The opportunities during elevated uncertainty
The rallying market has made a 30% comeback since the March 23 lows. Magellan, a global investment firm, is cautious. With so much elevated uncertainty in the market, they’re staying cashed up at 15%, the same level as March.
The rallying market has made a 30% comeback since the March 23rd lows. Magellan, a global investment firm is cautious. With so much elevated uncertainty in the market they’re staying cashed up at 15%, the same level as March.
“We have adopted an even more cautious than usual posture” stated Magellan’s Portfolio Manager Chris Wheldon and Head of Infrastructure Gerald Stack in a recent analysis report. “We’re increasing cash and increasing exposure to those businesses and sectors that we think will be most immune to both the initial shutdown period and the recessionary period that we expect to follow” they added.
With so much uncertainty in the market, it’s a challenging environment to invest in and many investors are asking themselves where the opportunities are.
“There are clear behavioural changes happening because of COVID-19. So, some sectors will be less affected, or may see a faster recovery than the GDP growth. Others may get hit because the underlying businesses are hit, which will mean their recovery will be longer,” said Sanjeev Hota, Head of Research at Sharekhan by BNP Paribas.
Long recovery ahead for travel adjacent industries
When the crisis encouraged Warren Buffett to divest from airlines, it signalled long-term turbulence ahead for the airline industry.
Airline companies are going into administration, including Virgin Australia. Thousands of jobs have been lost and the industry needs USD $200 billion in financial assistance.
The energy has been dragged along with it. A combination of falling demand, low prices, and non-payments mean energy, especially fossil fuel, has experienced the biggest investment slump in history. It could plummet USD $1 trillion this year.
Bricks-and-mortar could topple after stimulus
According to retail expert Dr. Louise Grimmer, many underperforming “zombie businesses” are propped up with economic stimulus that could topple when it’s lifted.
Traditional retail was already doing it tough before the pandemic. Now that Wesfarmers is shutting 167 Target stores, it looks like COVID-19 has accelerated the already downward spiral of bricks-and-mortar retail.
Resilient, future-focused businesses
Roughly 70% of a company’s true present value comes from the earnings it should accrue over decades, not yesterday or tomorrow.
Investors should look out for companies that can chug along and keep their debts manageable. Companies like this are rare, but they do exist, especially those that can cater to long-term behaviour shifts.
Ecommerce’s Amazon strength
Ecommerce platforms have been doing well in the pandemic as people have been shopping online, even for essentials they’d typically buy in-store. In 2020’s first quarter, Amazon’s revenue was USD $75.4 billion and their sales were up 29% compared to the same time last year. Could this be a tailwind? Given consumer behaviour has been trending towards online shopping for years, it seems unlikely.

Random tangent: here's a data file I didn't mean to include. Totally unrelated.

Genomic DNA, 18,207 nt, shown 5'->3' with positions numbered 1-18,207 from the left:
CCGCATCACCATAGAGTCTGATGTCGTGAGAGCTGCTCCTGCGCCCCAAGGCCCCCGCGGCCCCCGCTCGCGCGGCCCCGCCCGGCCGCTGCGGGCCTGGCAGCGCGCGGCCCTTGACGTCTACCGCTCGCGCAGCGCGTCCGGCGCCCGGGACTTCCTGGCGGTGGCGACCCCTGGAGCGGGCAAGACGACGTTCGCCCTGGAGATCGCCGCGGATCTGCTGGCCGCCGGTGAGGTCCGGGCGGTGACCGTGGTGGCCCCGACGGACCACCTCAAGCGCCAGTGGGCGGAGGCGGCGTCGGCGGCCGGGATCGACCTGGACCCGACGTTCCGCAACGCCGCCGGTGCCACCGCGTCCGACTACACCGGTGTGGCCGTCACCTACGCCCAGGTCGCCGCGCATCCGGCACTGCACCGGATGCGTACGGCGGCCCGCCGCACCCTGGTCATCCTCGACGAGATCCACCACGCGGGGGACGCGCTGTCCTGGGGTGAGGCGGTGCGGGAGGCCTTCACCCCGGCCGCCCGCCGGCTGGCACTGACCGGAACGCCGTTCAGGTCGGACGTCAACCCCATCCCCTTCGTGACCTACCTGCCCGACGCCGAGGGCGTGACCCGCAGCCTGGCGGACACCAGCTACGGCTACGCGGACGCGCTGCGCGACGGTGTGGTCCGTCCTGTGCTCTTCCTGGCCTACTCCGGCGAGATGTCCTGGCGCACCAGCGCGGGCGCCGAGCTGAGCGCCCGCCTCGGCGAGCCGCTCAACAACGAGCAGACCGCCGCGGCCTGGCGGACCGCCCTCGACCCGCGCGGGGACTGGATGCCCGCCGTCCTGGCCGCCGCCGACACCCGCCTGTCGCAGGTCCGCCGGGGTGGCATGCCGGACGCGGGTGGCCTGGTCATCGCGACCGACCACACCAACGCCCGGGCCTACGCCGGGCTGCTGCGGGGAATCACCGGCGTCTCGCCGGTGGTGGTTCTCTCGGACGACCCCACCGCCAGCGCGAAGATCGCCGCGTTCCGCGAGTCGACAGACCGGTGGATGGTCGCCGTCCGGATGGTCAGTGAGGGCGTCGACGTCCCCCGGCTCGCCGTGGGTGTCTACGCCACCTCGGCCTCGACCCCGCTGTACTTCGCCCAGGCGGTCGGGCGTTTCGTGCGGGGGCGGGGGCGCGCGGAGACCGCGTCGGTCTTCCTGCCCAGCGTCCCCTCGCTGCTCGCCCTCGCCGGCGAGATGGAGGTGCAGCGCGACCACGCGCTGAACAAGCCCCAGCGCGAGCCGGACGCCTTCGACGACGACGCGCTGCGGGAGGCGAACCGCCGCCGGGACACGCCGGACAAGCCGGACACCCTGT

Leaders in diverse digital transformation
Companies that provide digital transformation products and services for the workplace, supply chain, and home should do well. Google and Android’s parent company, Alphabet, is an inimitable example. Last quarter, it reported $115 billion in cash and 1 billion users.
Alphabet is well placed because of its captive market. Businesses pretty much have to advertise on Google these days. With 50% of all ad spend going to digital (and growing), this is a strong revenue stream for Alphabet. Because Alphabet is a diversified company with hundreds of products and services on offer, it’s resilient even with the temporary drop in ad budgets.
In uncertain times, Insurance is key
We have an investment – Dispersion – that is designed to benefit from market uncertainty and the difference between performance of specific sectors and global economies. This investment can benefit from both bullish and bearish movements.
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- Fortune: Which companies’ stocks will thrive after the coronavirus crash?
- Economictimes: Post-lockdown: Which sectors will bounce back, which will take time, experts weigh in
- ABC news: Business collapses to accelerate as coronavirus crisis drags on, experts warn
- ABC news: Rally for major bank stocks leads Australian shares higher, Wall St jumps
- ABC news: Virgin Australia offered $200m coronavirus lifeline by Queensland Government
- Livemint: Stocks in these sectors may take longer to rebound after covid-19
- Livewiremarkets: Magellan stays cashed-up amid elevated uncertainty
- SmartCompany: Target to close or convert up to 167 stores in mammoth restructuring of Wesfarmers’ department stores
- Livewiremarkets: Why is the market rallying?
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